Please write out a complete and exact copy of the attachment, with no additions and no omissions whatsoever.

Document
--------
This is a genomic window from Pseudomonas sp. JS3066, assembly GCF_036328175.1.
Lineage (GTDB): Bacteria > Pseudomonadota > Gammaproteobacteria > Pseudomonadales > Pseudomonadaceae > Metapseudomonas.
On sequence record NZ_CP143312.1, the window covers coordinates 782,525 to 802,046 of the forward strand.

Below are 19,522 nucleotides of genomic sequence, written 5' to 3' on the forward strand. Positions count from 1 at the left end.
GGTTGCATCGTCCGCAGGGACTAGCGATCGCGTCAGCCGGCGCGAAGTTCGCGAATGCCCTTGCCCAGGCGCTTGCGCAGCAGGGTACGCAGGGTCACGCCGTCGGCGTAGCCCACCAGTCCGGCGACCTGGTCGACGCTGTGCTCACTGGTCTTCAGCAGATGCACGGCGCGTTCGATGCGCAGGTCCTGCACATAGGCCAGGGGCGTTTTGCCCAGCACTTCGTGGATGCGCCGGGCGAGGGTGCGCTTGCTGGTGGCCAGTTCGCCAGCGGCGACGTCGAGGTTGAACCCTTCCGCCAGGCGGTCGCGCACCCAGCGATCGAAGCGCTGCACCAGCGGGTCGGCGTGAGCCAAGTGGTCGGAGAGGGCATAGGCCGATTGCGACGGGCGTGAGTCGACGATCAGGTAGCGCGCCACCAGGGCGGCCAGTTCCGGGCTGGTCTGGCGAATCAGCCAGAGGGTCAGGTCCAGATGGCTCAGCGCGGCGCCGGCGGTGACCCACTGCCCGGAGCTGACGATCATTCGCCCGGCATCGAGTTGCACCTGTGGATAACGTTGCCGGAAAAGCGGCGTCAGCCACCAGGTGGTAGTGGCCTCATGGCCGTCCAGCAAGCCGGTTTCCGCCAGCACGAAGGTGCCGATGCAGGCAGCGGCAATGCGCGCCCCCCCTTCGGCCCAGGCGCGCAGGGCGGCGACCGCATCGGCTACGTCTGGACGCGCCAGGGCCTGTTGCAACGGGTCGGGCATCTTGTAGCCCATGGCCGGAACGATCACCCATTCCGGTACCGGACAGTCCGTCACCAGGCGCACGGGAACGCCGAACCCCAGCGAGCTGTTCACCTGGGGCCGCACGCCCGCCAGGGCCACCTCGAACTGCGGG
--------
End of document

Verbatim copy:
This is a genomic window from Pseudomonas sp. JS3066, assembly GCF_036328175.1.
Lineage (GTDB): Bacteria > Pseudomonadota > Gammaproteobacteria > Pseudomonadales > Pseudomonadaceae > Metapseudomonas.
On sequence record NZ_CP143312.1, the window covers coordinates 782,525 to 802,046 of the forward strand.

Below are 19,522 nucleotides of genomic sequence, written 5' to 3' on the forward strand. Positions count from 1 at the left end.
GGTTGCATCGTCCGCAGGGACTAGCGATCGCGTCAGCCGGCGCGAAGTTCGCGAATGCCCTTGCCCAGGCGCTTGCGCAGCAGGGTACGCAGGGTCACGCCGTCGGCGTAGCCCACCAGTCCGGCGACCTGGTCGACGCTGTGCTCACTGGTCTTCAGCAGATGCACGGCGCGTTCGATGCGCAGGTCCTGCACATAGGCCAGGGGCGTTTTGCCCAGCACTTCGTGGATGCGCCGGGCGAGGGTGCGCTTGCTGGTGGCCAGTTCGCCAGCGGCGACGTCGAGGTTGAACCCTTCCGCCAGGCGGTCGCGCACCCAGCGATCGAAGCGCTGCACCAGCGGGTCGGCGTGAGCCAAGTGGTCGGAGAGGGCATAGGCCGATTGCGACGGGCGTGAGTCGACGATCAGGTAGCGCGCCACCAGGGCGGCCAGTTCCGGGCTGGTCTGGCGAATCAGCCAGAGGGTCAGGTCCAGATGGCTCAGCGCGGCGCCGGCGGTGACCCACTGCCCGGAGCTGACGATCATTCGCCCGGCATCGAGTTGCACCTGTGGATAACGTTGCCGGAAAAGCGGCGTCAGCCACCAGGTGGTAGTGGCCTCATGGCCGTCCAGCAAGCCGGTTTCCGCCAGCACGAAGGTGCCGATGCAGGCAGCGGCAATGCGCGCCCCCCCTTCGGCCCAGGCGCGCAGGGCGGCGACCGCATCGGCTACGTCTGGACGCGCCAGGGCCTGTTGCAACGGGTCGGGCATCTTGTAGCCCATGGCCGGAACGATCACCCATTCCGGTACCGGACAGTCCGTCACCAGGCGCACGGGAACGCCGAACCCCAGCGAGCTGTTCACCTGGGGCCGCACGCCCGCCAGGGCCACCTCGAACTGCGGG